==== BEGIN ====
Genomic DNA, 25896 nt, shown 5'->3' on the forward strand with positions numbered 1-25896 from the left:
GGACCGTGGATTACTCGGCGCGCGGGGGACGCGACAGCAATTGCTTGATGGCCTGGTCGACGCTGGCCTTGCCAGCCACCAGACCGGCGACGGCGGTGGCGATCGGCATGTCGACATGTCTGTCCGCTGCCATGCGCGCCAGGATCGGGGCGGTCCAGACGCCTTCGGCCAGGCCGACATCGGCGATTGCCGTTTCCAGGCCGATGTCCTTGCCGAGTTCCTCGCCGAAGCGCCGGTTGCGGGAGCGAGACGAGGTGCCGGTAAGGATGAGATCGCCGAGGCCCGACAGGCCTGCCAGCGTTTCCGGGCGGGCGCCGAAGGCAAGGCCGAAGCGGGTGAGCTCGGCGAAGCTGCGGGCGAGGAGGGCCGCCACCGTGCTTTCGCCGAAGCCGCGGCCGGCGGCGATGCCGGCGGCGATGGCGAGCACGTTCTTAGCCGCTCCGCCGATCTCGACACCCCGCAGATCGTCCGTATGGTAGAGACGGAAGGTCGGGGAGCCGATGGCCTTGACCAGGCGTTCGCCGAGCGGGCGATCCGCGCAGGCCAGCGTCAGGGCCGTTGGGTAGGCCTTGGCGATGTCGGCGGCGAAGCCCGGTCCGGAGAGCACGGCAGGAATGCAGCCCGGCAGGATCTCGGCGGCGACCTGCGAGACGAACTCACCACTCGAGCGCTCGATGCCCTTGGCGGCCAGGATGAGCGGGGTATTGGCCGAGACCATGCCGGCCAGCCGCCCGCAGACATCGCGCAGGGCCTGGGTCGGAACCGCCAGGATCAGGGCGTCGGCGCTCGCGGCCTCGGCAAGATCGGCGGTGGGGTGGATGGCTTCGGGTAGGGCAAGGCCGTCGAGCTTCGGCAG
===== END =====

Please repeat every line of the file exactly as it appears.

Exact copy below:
Genomic DNA, 25896 nt, shown 5'->3' on the forward strand with positions numbered 1-25896 from the left:
GGACCGTGGATTACTCGGCGCGCGGGGGACGCGACAGCAATTGCTTGATGGCCTGGTCGACGCTGGCCTTGCCAGCCACCAGACCGGCGACGGCGGTGGCGATCGGCATGTCGACATGTCTGTCCGCTGCCATGCGCGCCAGGATCGGGGCGGTCCAGACGCCTTCGGCCAGGCCGACATCGGCGATTGCCGTTTCCAGGCCGATGTCCTTGCCGAGTTCCTCGCCGAAGCGCCGGTTGCGGGAGCGAGACGAGGTGCCGGTAAGGATGAGATCGCCGAGGCCCGACAGGCCTGCCAGCGTTTCCGGGCGGGCGCCGAAGGCAAGGCCGAAGCGGGTGAGCTCGGCGAAGCTGCGGGCGAGGAGGGCCGCCACCGTGCTTTCGCCGAAGCCGCGGCCGGCGGCGATGCCGGCGGCGATGGCGAGCACGTTCTTAGCCGCTCCGCCGATCTCGACACCCCGCAGATCGTCCGTATGGTAGAGACGGAAGGTCGGGGAGCCGATGGCCTTGACCAGGCGTTCGCCGAGCGGGCGATCCGCGCAGGCCAGCGTCAGGGCCGTTGGGTAGGCCTTGGCGATGTCGGCGGCGAAGCCCGGTCCGGAGAGCACGGCAGGAATGCAGCCCGGCAGGATCTCGGCGGCGACCTGCGAGACGAACTCACCACTCGAGCGCTCGATGCCCTTGGCGGCCAGGATGAGCGGGGTATTGGCCGAGACCATGCCGGCCAGCCGCCCGCAGACATCGCGCAGGGCCTGGGTCGGAACCGCCAGGATCAGGGCGTCGGCGCTCGCGGCCTCGGCAAGATCGGCGGTGGGGTGGATGGCTTCGGGTAGGGCAAGGCCGTCGAGCTTCGGCAG